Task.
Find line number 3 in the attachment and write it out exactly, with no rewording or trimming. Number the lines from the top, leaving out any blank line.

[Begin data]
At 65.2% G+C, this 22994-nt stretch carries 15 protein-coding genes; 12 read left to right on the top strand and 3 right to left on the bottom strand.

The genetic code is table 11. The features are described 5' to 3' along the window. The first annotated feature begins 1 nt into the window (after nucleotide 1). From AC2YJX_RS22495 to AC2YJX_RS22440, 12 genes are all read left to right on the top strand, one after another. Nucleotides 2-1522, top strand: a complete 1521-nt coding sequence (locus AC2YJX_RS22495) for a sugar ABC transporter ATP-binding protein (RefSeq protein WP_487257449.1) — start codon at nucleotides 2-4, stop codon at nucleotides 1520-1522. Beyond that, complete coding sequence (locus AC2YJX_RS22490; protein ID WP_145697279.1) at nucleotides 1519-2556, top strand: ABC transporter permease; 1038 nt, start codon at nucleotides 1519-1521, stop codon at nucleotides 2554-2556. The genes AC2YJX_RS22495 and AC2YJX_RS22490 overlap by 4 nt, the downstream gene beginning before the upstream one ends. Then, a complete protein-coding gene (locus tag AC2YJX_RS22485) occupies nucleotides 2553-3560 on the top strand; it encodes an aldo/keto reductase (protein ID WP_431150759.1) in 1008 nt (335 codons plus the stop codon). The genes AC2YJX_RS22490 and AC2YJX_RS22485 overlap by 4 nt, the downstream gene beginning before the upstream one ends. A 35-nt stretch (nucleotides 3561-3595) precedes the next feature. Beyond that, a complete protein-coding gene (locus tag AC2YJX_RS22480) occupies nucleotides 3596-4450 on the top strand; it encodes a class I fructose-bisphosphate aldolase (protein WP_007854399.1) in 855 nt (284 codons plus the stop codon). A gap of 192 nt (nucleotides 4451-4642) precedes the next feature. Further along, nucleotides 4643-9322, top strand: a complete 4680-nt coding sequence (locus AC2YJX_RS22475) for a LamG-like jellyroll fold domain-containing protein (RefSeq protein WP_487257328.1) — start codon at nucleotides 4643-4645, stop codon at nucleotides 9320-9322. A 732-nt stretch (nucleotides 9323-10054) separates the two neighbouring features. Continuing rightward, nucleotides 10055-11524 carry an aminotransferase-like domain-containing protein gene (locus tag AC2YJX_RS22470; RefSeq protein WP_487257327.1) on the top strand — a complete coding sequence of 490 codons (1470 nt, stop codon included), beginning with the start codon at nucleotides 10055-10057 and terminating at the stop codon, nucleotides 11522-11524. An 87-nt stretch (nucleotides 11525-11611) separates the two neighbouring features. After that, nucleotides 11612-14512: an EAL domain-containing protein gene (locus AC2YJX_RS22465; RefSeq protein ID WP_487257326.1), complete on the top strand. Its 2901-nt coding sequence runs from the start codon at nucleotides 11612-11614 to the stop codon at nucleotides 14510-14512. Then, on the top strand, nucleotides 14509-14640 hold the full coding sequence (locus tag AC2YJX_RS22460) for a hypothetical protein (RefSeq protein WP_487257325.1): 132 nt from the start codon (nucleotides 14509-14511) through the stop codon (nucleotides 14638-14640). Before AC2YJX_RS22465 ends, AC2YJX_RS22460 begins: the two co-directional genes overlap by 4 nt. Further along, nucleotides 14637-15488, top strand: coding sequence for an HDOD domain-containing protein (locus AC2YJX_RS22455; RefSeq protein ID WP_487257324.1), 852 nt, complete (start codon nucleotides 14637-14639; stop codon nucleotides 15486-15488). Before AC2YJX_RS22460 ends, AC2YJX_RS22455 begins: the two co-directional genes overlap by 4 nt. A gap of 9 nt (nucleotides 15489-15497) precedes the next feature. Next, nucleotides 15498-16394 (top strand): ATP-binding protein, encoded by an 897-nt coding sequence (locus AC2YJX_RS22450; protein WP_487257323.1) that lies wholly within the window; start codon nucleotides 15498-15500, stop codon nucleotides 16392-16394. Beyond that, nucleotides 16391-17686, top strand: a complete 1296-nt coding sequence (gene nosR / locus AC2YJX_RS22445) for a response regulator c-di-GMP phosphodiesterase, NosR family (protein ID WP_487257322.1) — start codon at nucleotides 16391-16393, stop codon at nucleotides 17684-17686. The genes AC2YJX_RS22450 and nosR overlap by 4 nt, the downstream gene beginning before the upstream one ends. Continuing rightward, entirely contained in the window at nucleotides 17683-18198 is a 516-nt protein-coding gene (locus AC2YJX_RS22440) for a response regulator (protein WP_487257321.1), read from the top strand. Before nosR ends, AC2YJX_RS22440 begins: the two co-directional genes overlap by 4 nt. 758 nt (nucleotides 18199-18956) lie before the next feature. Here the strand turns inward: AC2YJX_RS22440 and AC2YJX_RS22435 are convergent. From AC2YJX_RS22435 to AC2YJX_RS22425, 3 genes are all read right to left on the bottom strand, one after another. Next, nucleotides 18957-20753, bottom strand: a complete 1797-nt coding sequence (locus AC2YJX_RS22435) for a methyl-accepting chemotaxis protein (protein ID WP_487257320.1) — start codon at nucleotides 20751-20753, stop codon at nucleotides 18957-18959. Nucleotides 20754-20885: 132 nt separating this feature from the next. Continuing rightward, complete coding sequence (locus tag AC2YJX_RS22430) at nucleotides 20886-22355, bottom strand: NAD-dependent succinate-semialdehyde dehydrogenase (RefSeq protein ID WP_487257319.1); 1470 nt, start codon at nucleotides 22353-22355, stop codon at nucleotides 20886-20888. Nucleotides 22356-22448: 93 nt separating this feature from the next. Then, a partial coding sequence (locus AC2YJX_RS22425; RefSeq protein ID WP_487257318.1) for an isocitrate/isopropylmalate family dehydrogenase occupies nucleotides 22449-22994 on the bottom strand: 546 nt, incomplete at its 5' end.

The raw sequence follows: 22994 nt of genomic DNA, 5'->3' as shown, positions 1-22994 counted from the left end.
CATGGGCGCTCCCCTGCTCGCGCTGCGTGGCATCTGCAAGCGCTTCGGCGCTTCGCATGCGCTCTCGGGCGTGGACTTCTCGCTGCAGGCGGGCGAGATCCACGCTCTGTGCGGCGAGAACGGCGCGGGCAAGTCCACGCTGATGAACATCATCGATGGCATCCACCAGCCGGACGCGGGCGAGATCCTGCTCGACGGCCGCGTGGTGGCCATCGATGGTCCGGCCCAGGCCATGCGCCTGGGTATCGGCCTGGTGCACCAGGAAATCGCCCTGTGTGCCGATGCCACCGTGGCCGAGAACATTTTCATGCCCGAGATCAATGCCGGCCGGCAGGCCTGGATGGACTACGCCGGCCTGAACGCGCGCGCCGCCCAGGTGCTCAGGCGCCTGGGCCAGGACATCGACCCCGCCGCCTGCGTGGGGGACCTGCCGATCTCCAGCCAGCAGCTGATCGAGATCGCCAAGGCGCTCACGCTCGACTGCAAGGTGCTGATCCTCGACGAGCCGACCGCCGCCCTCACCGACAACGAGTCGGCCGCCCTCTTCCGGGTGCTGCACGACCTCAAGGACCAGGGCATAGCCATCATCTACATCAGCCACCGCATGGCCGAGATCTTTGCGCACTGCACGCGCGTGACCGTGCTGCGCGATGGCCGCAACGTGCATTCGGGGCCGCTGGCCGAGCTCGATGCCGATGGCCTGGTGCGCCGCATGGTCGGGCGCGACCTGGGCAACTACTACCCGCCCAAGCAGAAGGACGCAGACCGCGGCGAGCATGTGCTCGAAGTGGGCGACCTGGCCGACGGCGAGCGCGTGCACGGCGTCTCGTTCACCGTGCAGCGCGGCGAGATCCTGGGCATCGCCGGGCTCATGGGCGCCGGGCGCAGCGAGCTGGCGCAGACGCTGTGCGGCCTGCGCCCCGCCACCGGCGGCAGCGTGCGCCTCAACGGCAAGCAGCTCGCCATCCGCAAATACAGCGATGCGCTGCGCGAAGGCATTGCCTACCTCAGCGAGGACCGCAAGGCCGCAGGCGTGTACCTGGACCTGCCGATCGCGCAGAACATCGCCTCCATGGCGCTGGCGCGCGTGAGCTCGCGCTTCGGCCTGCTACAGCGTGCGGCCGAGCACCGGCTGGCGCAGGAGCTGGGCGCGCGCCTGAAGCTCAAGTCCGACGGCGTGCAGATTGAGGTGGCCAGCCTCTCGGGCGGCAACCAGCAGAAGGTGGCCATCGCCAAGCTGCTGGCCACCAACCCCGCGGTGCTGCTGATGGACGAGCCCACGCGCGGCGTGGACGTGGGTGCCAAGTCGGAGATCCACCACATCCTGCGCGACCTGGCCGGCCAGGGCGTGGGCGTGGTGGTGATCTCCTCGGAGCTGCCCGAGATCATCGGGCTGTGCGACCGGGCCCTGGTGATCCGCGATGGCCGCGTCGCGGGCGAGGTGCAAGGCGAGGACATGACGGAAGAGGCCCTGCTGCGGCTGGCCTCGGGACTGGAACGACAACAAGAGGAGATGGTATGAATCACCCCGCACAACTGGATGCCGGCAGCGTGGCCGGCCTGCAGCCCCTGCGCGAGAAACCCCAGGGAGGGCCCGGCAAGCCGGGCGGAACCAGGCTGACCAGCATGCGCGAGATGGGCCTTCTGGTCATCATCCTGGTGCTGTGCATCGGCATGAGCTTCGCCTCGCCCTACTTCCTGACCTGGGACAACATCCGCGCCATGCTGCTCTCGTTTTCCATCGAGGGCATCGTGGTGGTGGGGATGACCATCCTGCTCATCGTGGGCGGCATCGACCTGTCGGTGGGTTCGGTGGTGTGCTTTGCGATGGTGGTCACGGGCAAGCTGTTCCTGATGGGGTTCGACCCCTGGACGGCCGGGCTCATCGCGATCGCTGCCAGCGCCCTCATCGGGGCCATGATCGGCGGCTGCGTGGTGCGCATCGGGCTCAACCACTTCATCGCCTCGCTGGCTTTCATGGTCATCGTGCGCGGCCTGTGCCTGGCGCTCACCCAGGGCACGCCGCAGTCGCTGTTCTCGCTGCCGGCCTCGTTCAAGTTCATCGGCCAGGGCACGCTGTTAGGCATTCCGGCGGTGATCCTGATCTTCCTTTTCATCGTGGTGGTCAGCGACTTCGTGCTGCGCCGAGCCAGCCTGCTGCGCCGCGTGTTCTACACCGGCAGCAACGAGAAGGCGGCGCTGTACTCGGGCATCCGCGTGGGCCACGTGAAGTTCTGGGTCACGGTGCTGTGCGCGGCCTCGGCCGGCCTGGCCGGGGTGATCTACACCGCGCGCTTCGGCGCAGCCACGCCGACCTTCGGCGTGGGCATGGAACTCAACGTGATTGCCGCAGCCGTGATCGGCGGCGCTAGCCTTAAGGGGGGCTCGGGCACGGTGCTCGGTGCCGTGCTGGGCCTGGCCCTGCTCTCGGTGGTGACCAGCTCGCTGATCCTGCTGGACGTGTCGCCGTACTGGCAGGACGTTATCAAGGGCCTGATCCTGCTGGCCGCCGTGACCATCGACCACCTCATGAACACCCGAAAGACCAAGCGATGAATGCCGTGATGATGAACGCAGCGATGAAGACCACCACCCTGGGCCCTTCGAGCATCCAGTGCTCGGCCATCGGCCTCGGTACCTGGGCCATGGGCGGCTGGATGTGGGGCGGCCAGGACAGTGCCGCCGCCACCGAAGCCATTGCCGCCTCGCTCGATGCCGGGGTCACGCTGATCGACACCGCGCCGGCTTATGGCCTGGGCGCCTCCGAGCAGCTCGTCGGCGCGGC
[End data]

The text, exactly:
The raw sequence follows: 22994 nt of genomic DNA, 5'->3' as shown, positions 1-22994 counted from the left end.